Gigabyte 500 & 400 series AM4 motherboard BIOS' add support for the AMD Ryzen 7 5800X3D CPU

Gigabyte X570 Aorus Master
(Image credit: Gigabyte)

The launch of AMD’s Ryzen 7 5800X3D draws closer. In preparation for the launch, Gigabyte has released a new BIOS for its 500 & 400 series AM4 motherboards.

According to a tweet from @KOMACHI_ENSAKA, the new BIOS includes AMD’s AGESA ComboV2 PI microcode and covers Gigabyte’s X570, B550, A520, X470 and B450 product families.

Though it’s not explicitly stated, the BIOS changelog for a couple of the models we looked at includes support for an 'Upcoming New CPU'. Which is almost certainly the 5800X3D. Other motherboard manufacturers are certain to follow with their own BIOS releases.

The Ryzen 7 5800X3D is an exciting CPU as it’s the first to include an extra 64MB of vertically stacked cache. This will give it a total of 96MB of L3 cache. It will include 8 cores and 16 threads. Its base clock will be set at 3.4GHz with a boost clock of 4.5GHz. This is lower than the 4.7GHz of the regular Ryzen 7 5800X. The TDP remains the same at 105W.

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AMD lowered the clocks a little in order to fit within the 105W TDP envelope, but this means that if you have good cooling and a motherboard with a decent VRM, there’s every chance that the 5800X3D could have good overclocking headroom.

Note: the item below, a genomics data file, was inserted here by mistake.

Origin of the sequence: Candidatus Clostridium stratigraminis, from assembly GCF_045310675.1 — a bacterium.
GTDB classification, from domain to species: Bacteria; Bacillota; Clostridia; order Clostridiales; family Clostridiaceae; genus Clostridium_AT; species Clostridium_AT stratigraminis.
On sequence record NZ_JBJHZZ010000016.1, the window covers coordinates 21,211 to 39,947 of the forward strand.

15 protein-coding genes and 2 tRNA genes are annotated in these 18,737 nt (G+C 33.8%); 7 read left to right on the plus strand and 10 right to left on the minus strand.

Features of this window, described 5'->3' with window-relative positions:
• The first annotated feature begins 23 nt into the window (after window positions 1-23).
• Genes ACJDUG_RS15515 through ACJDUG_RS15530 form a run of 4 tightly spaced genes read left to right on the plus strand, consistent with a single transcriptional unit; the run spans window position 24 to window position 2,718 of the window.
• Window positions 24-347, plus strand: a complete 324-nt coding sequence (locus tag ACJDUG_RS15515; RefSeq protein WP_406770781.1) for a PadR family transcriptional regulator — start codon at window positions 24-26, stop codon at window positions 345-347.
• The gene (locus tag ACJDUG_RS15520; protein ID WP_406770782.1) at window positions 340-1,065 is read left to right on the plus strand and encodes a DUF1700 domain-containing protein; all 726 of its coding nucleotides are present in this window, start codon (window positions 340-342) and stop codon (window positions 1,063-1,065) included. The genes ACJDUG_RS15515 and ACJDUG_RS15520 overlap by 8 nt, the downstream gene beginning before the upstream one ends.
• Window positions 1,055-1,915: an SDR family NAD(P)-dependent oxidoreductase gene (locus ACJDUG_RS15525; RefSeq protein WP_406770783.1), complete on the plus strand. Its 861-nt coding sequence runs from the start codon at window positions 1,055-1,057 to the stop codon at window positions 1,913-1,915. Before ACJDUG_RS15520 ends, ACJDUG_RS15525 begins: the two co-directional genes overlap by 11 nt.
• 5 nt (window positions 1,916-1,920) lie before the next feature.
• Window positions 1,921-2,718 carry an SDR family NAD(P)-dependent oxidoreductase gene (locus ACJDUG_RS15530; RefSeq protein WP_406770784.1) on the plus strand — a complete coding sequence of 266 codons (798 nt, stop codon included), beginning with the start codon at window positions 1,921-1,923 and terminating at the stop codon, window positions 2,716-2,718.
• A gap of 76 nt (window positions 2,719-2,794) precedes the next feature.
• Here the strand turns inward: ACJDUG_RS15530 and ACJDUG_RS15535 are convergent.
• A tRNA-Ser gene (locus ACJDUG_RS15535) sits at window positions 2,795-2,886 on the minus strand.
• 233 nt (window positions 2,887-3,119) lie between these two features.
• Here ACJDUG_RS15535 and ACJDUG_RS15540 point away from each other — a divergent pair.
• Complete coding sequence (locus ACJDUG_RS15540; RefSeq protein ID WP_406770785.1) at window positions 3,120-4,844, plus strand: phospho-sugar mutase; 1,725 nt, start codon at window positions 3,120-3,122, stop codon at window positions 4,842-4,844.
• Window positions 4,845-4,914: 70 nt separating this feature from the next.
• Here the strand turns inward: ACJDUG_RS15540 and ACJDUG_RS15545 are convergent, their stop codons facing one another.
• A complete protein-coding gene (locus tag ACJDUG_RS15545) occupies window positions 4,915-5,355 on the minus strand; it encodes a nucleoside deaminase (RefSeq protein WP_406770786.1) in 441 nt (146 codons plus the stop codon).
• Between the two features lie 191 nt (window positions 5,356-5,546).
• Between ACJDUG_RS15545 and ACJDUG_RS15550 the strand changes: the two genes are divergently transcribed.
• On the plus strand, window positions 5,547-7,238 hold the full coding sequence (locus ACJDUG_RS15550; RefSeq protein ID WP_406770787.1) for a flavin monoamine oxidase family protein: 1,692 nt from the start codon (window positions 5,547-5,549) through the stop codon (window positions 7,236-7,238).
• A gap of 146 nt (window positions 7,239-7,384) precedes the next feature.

AMD claims the 5800X3D can deliver up to 15% higher gaming performance than the base 5800X. Though that is probably going to be limited to games that are sensitive to a large and low latency cache. It may also end up as a low volume CPU

Will the lower clock speed hurt it significantly? Or will the extra cache be enough to offset it across all kinds of workloads? We’ll have to wait and see how it performs if or when we get it installed into our test bench sometime in the spring.

Chris Szewczyk
Hardware Writer

Chris' gaming experiences go back to the mid-nineties when he conned his parents into buying an 'educational PC' that was conveniently overpowered to play Doom and Tie Fighter. He developed a love of extreme overclocking that destroyed his savings despite the cheaper hardware on offer via his job at a PC store. To afford more LN2 he began moonlighting as a reviewer for VR-Zone before jumping the fence to work for MSI Australia. Since then, he's gone back to journalism, enthusiastically reviewing the latest and greatest components for PC & Tech Authority, PC Powerplay and currently Australian Personal Computer magazine and PC Gamer. Chris still puts far too many hours into Borderlands 3, always striving to become a more efficient killer.